author:  zaynesprague 
score:  8 / 10 
The Core Idea of Dynamic Graph CNN
 By utilizing edge features of nearby vertices connecting to another vertex, we can apply CNN operations on them computing local and global feature maps for the point cloud that is invariant to permutation, has local structure, and is easy to implement.
What are edges in a point cloud?

Graphs are defined by a local neighbourhood of vertices found by using KNN (which points are closest to the current vertex in question)

Edges are constructed by drawing directed edges to each vertex in the local graph, including edges pointing to the same vertex.
 This should sound familiar – it’s similar to selfattention from transformers
How do we calculate the values of these edges (how is it realized technically)

These edges are used as features for the DGCNN by running the vertices through a fully connected layer (or layers) multiple times

The feature for a vertex is an aggregation function applied to all the edge features (the convolution operation)

You can change the nonlinearity and the aggregation function in different ways to achieve various effects.
 \(x_i\) is the current vertex being computed
 \(x_j\) is a neighbouring vertice (this is chosen via a kNN operation)
 \(□\) is an aggregation function like Sum, Max, Multiplication, etc.
 \(hΘ\) is a nonlinear transformation (linear layer with no activation)
Okay… but why is it called “Dynamic Graph”

Once EdgeConv has ran on the point cloud, you now have a bunch of new values for the point cloud that have been mutated.

Empirically, the authors found that it is beneficial to recompute the K nearest neighbours after each edge conv.

This leads to points in the cloud becoming closer due to their feature space similarity not despite their input proximity!

This recomputation of the K nearest neighbour is a reconstruction of the graph and thus influenced the authors to name their method “Dynamic Graph CNN”

Although we are recomputing the kNN every forward pass for every layer, DGCNN is still faster than PointNet++ (6x faster) but slower than PointNet (4x slower)
How is this different from PointNet & PointNet++

PointNet is a simplification of EdgeConv where you ignore the neighbourhood of the K nearest datapoints and their features

PointNet++ does not change the proximity of points in the cloud based on feature simularity (there graph is fixed)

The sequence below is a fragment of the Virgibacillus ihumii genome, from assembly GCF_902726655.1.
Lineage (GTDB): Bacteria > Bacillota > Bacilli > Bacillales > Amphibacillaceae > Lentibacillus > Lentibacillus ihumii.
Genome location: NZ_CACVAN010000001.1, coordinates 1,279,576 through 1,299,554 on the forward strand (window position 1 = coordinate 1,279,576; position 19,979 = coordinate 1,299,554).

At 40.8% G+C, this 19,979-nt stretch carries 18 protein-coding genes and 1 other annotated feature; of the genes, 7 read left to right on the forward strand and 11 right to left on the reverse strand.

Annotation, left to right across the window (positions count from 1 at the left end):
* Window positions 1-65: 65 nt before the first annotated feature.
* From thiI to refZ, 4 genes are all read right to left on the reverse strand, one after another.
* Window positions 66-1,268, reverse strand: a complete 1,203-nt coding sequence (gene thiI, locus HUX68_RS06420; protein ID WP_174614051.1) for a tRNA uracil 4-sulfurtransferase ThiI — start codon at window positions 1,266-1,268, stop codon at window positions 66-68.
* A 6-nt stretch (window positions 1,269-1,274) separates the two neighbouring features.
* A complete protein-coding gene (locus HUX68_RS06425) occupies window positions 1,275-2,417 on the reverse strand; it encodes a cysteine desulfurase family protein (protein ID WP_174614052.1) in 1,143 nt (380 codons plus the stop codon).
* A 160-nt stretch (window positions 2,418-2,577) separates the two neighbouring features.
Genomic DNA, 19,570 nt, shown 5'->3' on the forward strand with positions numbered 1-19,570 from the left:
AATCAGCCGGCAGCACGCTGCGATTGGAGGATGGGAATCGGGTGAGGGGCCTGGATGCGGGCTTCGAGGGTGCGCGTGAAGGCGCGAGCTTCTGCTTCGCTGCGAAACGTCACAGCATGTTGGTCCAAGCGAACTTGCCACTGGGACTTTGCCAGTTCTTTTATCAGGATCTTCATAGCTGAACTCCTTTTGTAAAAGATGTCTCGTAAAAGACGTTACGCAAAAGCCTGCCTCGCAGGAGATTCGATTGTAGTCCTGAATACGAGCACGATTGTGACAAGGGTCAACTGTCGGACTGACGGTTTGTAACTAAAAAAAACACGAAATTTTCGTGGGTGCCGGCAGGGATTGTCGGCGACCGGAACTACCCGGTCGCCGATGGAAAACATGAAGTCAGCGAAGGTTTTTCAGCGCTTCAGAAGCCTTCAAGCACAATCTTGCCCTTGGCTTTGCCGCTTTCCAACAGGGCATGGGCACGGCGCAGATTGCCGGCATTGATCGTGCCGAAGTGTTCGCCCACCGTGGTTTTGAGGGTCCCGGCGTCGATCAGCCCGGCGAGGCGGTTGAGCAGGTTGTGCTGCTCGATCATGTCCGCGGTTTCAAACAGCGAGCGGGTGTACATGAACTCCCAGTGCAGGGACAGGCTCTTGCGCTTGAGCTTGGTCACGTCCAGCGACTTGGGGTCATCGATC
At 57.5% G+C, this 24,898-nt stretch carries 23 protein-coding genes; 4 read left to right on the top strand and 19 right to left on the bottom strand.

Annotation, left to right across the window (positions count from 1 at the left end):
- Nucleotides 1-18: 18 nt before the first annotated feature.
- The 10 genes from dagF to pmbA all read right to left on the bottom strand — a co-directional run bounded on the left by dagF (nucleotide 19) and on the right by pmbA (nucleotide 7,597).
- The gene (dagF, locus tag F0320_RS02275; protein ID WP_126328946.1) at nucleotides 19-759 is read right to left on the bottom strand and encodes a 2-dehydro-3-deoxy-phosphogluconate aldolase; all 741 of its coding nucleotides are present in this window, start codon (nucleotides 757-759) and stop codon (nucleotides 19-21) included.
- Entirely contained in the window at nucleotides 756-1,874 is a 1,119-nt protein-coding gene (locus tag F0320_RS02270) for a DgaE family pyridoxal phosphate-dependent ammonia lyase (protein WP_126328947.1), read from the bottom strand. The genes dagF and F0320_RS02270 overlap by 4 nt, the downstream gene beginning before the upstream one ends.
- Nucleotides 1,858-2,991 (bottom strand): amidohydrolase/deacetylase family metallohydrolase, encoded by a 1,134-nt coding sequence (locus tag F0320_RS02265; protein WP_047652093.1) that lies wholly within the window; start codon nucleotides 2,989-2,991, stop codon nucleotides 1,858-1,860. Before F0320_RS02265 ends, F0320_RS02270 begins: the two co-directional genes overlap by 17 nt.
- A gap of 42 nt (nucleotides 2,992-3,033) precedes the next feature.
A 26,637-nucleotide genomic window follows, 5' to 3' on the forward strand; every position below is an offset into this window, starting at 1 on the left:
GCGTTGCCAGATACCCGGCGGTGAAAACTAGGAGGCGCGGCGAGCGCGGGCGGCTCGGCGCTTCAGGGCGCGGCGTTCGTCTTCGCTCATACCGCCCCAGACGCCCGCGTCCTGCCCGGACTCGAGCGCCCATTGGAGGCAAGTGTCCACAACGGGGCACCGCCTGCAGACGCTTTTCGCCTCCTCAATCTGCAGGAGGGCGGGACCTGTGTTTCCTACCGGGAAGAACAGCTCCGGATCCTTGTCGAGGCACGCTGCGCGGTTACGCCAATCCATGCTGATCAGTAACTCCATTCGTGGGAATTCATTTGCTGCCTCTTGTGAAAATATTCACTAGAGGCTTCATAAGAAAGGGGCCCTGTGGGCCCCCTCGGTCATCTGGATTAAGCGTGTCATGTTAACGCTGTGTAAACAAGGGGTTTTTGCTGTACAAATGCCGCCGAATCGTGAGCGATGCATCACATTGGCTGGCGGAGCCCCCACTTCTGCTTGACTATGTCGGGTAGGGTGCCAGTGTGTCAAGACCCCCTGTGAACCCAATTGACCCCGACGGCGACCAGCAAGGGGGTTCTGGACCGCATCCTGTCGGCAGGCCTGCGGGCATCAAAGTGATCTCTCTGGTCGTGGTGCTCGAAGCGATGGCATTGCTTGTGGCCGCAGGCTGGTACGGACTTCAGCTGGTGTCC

Further, PointNet++ looks at the neighbourhoods edges then takes the max feature from them
Results of DGCNN
 Most comparisons are done on classification of point clouds via the architecture seen in the image below.

With static graphs (similar to PointNet++, input proximity is saved throughout the feature space) DGCNN already outperforms PointNet++

With a new distance function that looks at global and local structure, DGCNN outperforms all models on ModelNet40 (dramatically with more points!)
 DGCNN can also segment objects, although it is not state of the art in its results, it is able to find similarities across various objects
 DGCNN finds similar regions on unseen objects (right) from trained on point clouds (left).
What are the limitations?

DGCNN requires consistently dense data to perform well, sparse data will have a large drop off in accuracy

Because of the requirement on dense data, it can be very memory and computationally expensive

Again because of the requirement of dense data, DGCNN does not reduce the number of data points per layer like other point cloud algorithms (consistently dense input)
 The hyperparameter K (how large are the neighbourhoods) is fickle, and can lead to impaired performance if too high
TL;DR
 EdgeConv computes all edges from one vertex to a neighborhood of other vertices, including an edge to the same vertex, these edge values are then aggregated updating the original value of the vertex.
 Recomputing kNN for each layer based on newly computed point vectors can help improve final accuracy
 DGCNN is great for large scale machines with dense datasets